Connecting the world with Qatar, Hamad International Airport has served as the primary gateway to Doha for the past five years. Home to its largest carrier and Qatar’s national airline, Qatar Airways, the airport has seen rapid growth since its opening as both the entry and exit point to Qatar as well as an intercontinental transit point for passengers across six continents.
Despite its youth, the airport last week announced the next step in its evolution as the primary gateway for its home country and global hub. In the opening celebrations of the country’s Cityscape convention, the airport unveiled an expansion plan to prepare for the FIFA World Cup in 2022, as well as its plans to continue growing after the games finish in support of the country and its national airline.
A New Airport for a Growing Airline
When the airport opened in 2014, Qatar Airways was firmly on track to be one of the world’s top carriers in size and luxury. But having outgrown Doha International Airport with its single runway, a new home would be needed in order for the airline to achieve its goals.
For this reason, a new airport was commissioned and just as Doha International Airport operated at nearly double its capacity, Qatar Airways departed for the new Hamad International Airport built just across the highway. The move marked a new era for the national airline and the country which it represents.
The new airport featured dual runways, a larger terminal and expanded cargo facilities, all to facilitate a steady increase of passenger and cargo traffic to the region and points onward. While tourism to Qatar is on the rise, in part due to Qatar Airways’ stopover program which allows for complimentary tours of Doha and discounted hotel stays, the country is an ideal transit point due to its central location in the region.
In the year before Hamad International Airport officially opened, the passenger numbers for its predecessor reached just over 23 million for the year; however, despite a consistent upward climb, the new airport opened with a projected capacity of 28 million per year, according to Qatar Airways Group chief executive officer, Akbar Al Baker. With only five million passengers to go before reaching capacity, expansion seemed inevitable with the airline set to quickly surpass that number with its growth plans.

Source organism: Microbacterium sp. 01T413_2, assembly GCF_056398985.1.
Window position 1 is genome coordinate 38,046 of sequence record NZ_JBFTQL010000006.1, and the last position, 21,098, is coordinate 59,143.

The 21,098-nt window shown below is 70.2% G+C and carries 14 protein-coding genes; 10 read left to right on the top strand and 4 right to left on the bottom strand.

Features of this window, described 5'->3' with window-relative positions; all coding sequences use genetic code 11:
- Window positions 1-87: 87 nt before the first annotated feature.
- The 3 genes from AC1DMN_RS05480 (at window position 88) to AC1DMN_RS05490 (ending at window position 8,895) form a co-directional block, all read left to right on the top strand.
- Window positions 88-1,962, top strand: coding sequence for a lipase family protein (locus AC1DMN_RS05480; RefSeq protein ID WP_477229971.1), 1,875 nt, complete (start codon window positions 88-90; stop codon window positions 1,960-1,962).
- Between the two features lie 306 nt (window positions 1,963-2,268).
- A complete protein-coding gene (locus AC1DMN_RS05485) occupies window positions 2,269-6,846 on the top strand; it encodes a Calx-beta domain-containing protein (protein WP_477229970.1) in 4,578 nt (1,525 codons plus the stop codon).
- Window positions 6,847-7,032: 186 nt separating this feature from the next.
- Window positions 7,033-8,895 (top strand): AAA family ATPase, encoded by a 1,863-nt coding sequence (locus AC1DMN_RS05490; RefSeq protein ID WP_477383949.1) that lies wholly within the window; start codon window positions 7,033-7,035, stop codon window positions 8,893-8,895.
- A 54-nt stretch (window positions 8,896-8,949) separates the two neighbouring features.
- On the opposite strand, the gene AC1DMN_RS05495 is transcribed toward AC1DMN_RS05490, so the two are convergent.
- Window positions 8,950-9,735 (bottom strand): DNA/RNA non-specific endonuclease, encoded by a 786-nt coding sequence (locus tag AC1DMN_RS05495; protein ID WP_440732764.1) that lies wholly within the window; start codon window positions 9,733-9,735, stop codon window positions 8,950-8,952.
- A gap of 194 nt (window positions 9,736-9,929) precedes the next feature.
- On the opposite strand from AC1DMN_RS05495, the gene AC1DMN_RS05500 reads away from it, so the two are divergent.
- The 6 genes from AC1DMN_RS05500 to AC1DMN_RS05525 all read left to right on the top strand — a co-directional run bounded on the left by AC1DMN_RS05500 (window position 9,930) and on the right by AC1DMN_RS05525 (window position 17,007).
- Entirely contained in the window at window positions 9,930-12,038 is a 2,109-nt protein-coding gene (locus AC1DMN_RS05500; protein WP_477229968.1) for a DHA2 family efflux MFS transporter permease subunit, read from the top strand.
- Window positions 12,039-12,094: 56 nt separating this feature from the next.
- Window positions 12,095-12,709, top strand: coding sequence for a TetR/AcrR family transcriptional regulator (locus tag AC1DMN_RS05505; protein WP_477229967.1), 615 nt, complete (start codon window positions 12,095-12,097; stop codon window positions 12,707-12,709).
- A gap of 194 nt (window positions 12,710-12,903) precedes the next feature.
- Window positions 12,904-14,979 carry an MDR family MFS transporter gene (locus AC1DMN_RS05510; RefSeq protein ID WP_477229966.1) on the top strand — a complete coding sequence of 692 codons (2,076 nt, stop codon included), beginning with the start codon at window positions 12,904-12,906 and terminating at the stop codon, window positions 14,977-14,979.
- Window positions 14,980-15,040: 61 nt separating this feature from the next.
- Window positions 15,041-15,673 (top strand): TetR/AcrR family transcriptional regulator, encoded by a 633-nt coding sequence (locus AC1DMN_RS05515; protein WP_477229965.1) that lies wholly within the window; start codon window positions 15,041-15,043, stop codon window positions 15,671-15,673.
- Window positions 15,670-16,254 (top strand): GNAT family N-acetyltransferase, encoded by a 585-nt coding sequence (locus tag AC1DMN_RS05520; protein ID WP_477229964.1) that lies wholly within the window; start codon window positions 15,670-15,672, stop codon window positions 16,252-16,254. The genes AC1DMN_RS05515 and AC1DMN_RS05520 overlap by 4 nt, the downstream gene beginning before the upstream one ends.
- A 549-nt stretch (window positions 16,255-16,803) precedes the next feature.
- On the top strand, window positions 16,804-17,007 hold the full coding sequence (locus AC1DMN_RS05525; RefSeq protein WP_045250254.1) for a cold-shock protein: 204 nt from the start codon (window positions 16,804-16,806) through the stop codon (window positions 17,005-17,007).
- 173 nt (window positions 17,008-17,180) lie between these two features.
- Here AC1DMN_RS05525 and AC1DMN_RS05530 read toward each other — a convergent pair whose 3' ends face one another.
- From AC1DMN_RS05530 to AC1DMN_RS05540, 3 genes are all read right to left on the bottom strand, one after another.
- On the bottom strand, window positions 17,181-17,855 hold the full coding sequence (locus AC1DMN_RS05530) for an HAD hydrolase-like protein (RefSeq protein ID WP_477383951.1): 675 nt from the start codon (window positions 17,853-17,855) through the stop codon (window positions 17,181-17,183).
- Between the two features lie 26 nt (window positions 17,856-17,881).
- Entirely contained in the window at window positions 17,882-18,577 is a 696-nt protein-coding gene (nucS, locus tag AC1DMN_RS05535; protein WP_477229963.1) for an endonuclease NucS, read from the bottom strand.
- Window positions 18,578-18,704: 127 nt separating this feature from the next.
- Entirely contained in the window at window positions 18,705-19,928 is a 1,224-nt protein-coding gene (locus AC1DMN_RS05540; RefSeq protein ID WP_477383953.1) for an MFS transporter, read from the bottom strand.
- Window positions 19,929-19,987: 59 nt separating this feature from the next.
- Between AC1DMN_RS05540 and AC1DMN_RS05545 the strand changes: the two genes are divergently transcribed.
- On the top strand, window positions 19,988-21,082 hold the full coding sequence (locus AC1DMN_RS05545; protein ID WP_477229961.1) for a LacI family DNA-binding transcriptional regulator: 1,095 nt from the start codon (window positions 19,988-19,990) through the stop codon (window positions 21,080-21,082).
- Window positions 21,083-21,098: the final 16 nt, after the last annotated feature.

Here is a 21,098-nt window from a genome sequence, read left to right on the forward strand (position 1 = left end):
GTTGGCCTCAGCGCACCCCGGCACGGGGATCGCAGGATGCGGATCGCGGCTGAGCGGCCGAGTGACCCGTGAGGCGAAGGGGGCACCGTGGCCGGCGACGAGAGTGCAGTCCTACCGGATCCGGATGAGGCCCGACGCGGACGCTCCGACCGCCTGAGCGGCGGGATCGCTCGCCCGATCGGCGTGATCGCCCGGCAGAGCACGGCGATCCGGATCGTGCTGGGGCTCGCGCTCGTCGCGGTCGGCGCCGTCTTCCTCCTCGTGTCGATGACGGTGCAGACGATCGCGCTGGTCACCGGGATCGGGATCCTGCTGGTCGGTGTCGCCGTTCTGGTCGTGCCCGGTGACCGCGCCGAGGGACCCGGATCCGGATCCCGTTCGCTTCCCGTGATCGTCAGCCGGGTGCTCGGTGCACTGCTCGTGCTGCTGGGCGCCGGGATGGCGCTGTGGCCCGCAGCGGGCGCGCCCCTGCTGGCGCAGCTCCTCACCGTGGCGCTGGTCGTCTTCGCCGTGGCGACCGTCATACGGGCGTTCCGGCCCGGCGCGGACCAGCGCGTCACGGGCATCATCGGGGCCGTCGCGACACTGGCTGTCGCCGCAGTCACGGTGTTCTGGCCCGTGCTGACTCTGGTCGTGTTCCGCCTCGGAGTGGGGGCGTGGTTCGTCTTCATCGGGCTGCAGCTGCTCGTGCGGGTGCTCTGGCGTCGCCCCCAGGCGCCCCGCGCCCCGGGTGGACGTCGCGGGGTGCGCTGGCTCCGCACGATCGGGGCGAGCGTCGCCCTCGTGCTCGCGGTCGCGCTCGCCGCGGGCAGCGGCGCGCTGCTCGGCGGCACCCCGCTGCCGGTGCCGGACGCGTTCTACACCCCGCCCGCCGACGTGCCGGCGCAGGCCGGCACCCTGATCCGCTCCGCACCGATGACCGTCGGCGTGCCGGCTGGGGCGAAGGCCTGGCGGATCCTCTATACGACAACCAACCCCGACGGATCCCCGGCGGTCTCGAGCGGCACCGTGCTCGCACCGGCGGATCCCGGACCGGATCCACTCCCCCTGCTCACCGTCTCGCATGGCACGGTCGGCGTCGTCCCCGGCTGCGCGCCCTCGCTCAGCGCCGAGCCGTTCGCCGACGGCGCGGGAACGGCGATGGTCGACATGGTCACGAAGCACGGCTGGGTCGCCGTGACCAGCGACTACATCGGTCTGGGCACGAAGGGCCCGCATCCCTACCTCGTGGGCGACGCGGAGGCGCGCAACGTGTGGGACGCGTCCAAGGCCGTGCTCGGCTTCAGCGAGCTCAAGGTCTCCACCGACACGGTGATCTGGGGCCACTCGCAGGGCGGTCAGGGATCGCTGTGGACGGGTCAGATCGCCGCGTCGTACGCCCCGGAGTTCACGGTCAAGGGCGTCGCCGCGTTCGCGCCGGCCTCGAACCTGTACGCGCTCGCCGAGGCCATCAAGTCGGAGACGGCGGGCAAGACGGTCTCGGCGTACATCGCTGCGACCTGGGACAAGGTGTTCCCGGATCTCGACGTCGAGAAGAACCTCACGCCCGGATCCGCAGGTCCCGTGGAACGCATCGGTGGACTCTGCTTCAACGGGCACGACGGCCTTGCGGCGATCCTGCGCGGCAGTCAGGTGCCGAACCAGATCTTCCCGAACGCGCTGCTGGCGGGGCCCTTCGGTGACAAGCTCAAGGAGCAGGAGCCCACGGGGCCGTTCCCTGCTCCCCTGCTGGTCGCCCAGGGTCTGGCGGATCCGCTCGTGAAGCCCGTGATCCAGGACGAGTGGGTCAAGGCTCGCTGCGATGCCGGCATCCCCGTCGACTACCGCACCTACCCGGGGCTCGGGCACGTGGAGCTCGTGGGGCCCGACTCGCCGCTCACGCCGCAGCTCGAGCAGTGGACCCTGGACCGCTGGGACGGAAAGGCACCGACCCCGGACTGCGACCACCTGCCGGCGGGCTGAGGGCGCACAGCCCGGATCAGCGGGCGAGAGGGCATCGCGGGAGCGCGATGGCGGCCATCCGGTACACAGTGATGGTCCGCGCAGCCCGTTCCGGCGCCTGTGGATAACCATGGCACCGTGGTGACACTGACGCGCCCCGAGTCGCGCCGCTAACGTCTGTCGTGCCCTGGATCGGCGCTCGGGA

Continuing Through the Blockade
Just two years into its run, Hamad International Airport reached over 37 million passengers in a single year, according to Airports Council International, and ranked on the list of the world’s 50 busiest airports in terms of passenger count for the first time. Already, the airport was exceeding its planned capacity by nearly 10 million passengers in no small part due to Qatar Airways’ growth as a leading carrier in the region.
Despite earning a spot on the coveted list, the success would be short-lived as a geopolitical conflict engulfed the region with Qatar at the center. A blockade of the peninsula nation saw its neighbors and other countries cease trading and blocking access to the country.
Overnight, Qatar lost a number of short-medium range routes and its ability to connect the Middle East through Doha was crippled. The airport has not ranked in the top 50 since.
Since the blockade, however, Qatar has since refocused its efforts outside of the Middle East and expanded into other regions such as Europe and Asia. The past two years have seen 19 destinations open since 2018 including Gothenberg, Da Nang, Lisbon and Rabat.
Thanks to the expansion, Al Baker proudly announced the airport is seeing a return to normalcy in terms of passenger numbers.
“The original capacity of the airport was 28 million passengers, we streamlined the capacity to increase it to 35 million passengers, and already we are exceeding those numbers, and we are back to pre-blockade growth numbers.”
The Great Airport Behind Every Great Airline